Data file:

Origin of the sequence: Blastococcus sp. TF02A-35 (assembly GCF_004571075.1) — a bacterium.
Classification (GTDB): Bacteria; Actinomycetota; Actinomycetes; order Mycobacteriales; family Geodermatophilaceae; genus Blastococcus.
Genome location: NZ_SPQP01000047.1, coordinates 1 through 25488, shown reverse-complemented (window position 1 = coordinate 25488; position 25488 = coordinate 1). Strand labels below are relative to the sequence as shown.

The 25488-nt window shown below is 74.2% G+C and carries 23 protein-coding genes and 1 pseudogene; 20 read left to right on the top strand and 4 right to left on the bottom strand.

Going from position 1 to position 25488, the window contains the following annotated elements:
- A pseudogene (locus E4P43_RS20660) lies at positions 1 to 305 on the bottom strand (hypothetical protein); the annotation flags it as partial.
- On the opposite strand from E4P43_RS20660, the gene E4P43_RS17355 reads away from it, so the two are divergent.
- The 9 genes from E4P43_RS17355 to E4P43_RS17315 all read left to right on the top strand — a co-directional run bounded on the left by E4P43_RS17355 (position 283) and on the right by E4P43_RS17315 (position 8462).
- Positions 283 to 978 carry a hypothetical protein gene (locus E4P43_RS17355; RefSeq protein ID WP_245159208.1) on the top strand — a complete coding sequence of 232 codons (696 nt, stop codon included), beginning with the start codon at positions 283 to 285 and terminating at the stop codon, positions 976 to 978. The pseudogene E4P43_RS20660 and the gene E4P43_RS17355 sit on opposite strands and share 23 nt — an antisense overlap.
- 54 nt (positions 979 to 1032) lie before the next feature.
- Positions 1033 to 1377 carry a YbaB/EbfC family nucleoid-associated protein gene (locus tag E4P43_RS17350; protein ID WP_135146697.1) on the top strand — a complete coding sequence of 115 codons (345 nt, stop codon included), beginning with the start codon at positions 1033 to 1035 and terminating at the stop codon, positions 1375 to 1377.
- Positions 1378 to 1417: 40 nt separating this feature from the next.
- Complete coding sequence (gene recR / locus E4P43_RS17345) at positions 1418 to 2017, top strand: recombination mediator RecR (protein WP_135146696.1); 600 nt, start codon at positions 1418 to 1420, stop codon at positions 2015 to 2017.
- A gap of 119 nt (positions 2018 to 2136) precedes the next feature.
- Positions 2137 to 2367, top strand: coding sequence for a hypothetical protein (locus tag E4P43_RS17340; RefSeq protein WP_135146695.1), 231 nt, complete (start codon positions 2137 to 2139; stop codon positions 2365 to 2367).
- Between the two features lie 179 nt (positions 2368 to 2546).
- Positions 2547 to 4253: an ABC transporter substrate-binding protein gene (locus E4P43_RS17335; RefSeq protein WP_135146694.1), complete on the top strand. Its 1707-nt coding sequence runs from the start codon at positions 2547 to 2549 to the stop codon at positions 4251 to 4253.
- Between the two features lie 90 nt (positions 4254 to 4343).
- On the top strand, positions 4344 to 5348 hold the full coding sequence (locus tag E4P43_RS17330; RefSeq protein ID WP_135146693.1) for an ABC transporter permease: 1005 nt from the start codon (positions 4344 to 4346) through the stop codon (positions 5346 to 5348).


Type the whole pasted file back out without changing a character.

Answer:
Origin of the sequence: Blastococcus sp. TF02A-35 (assembly GCF_004571075.1) — a bacterium.
Classification (GTDB): Bacteria; Actinomycetota; Actinomycetes; order Mycobacteriales; family Geodermatophilaceae; genus Blastococcus.
Genome location: NZ_SPQP01000047.1, coordinates 1 through 25488, shown reverse-complemented (window position 1 = coordinate 25488; position 25488 = coordinate 1). Strand labels below are relative to the sequence as shown.

The 25488-nt window shown below is 74.2% G+C and carries 23 protein-coding genes and 1 pseudogene; 20 read left to right on the top strand and 4 right to left on the bottom strand.

Going from position 1 to position 25488, the window contains the following annotated elements:
- A pseudogene (locus E4P43_RS20660) lies at positions 1 to 305 on the bottom strand (hypothetical protein); the annotation flags it as partial.
- On the opposite strand from E4P43_RS20660, the gene E4P43_RS17355 reads away from it, so the two are divergent.
- The 9 genes from E4P43_RS17355 to E4P43_RS17315 all read left to right on the top strand — a co-directional run bounded on the left by E4P43_RS17355 (position 283) and on the right by E4P43_RS17315 (position 8462).
- Positions 283 to 978 carry a hypothetical protein gene (locus E4P43_RS17355; RefSeq protein ID WP_245159208.1) on the top strand — a complete coding sequence of 232 codons (696 nt, stop codon included), beginning with the start codon at positions 283 to 285 and terminating at the stop codon, positions 976 to 978. The pseudogene E4P43_RS20660 and the gene E4P43_RS17355 sit on opposite strands and share 23 nt — an antisense overlap.
- 54 nt (positions 979 to 1032) lie before the next feature.
- Positions 1033 to 1377 carry a YbaB/EbfC family nucleoid-associated protein gene (locus tag E4P43_RS17350; protein ID WP_135146697.1) on the top strand — a complete coding sequence of 115 codons (345 nt, stop codon included), beginning with the start codon at positions 1033 to 1035 and terminating at the stop codon, positions 1375 to 1377.
- Positions 1378 to 1417: 40 nt separating this feature from the next.
- Complete coding sequence (gene recR / locus E4P43_RS17345) at positions 1418 to 2017, top strand: recombination mediator RecR (protein WP_135146696.1); 600 nt, start codon at positions 1418 to 1420, stop codon at positions 2015 to 2017.
- A gap of 119 nt (positions 2018 to 2136) precedes the next feature.
- Positions 2137 to 2367, top strand: coding sequence for a hypothetical protein (locus tag E4P43_RS17340; RefSeq protein WP_135146695.1), 231 nt, complete (start codon positions 2137 to 2139; stop codon positions 2365 to 2367).
- Between the two features lie 179 nt (positions 2368 to 2546).
- Positions 2547 to 4253: an ABC transporter substrate-binding protein gene (locus E4P43_RS17335; RefSeq protein WP_135146694.1), complete on the top strand. Its 1707-nt coding sequence runs from the start codon at positions 2547 to 2549 to the stop codon at positions 4251 to 4253.
- Between the two features lie 90 nt (positions 4254 to 4343).
- On the top strand, positions 4344 to 5348 hold the full coding sequence (locus tag E4P43_RS17330; RefSeq protein ID WP_135146693.1) for an ABC transporter permease: 1005 nt from the start codon (positions 4344 to 4346) through the stop codon (positions 5346 to 5348).